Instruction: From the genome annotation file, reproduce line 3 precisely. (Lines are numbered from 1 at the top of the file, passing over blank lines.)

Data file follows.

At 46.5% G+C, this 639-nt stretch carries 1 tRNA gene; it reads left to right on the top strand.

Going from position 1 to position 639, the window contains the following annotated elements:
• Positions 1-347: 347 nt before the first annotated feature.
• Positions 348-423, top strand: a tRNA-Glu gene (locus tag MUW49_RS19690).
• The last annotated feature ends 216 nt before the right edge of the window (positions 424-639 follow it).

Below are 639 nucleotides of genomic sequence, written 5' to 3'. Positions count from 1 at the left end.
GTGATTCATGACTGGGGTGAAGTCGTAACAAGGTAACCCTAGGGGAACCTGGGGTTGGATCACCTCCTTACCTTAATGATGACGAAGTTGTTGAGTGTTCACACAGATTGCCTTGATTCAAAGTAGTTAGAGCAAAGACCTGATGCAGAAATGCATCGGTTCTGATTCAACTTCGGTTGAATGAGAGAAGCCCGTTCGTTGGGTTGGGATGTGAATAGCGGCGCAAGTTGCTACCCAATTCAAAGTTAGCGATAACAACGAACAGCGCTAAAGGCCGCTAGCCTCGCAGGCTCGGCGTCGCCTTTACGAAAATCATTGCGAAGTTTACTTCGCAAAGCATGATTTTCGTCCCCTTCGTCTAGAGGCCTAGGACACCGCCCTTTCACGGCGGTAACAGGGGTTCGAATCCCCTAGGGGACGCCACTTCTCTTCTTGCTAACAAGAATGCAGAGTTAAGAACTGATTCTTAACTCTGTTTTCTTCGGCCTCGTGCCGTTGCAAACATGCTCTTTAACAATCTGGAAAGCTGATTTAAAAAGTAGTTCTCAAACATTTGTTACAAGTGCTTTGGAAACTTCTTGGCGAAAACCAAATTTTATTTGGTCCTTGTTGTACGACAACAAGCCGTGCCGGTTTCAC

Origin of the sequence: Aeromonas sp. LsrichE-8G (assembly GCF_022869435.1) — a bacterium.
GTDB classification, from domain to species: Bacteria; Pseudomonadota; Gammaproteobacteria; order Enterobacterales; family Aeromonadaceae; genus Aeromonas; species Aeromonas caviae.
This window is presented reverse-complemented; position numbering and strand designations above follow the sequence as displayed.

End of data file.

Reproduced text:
• Positions 1-347: 347 nt before the first annotated feature.